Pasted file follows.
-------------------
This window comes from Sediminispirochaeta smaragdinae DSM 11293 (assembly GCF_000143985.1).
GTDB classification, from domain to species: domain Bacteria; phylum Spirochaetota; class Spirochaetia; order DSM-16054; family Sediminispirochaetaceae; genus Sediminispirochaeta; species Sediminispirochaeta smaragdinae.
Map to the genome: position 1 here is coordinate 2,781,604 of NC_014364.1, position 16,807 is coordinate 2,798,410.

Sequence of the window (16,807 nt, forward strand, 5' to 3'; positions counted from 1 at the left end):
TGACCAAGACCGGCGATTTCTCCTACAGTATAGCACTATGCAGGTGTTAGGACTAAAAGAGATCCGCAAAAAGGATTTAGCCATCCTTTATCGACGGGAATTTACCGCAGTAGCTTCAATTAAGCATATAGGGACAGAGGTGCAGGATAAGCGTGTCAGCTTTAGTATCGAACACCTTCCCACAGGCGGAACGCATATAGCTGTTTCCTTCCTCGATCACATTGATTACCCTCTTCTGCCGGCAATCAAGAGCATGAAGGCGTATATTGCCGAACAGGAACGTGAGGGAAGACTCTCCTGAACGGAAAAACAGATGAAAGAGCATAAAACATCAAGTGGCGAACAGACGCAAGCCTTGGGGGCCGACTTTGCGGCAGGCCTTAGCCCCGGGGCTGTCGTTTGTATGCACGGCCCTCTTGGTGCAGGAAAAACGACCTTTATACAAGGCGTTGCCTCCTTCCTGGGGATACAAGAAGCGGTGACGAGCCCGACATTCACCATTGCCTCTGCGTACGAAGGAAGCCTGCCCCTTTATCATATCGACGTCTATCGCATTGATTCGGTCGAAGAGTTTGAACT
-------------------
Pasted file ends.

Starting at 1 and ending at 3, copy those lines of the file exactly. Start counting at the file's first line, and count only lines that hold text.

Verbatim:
This window comes from Sediminispirochaeta smaragdinae DSM 11293 (assembly GCF_000143985.1).
GTDB classification, from domain to species: domain Bacteria; phylum Spirochaetota; class Spirochaetia; order DSM-16054; family Sediminispirochaetaceae; genus Sediminispirochaeta; species Sediminispirochaeta smaragdinae.
Map to the genome: position 1 here is coordinate 2,781,604 of NC_014364.1, position 16,807 is coordinate 2,798,410.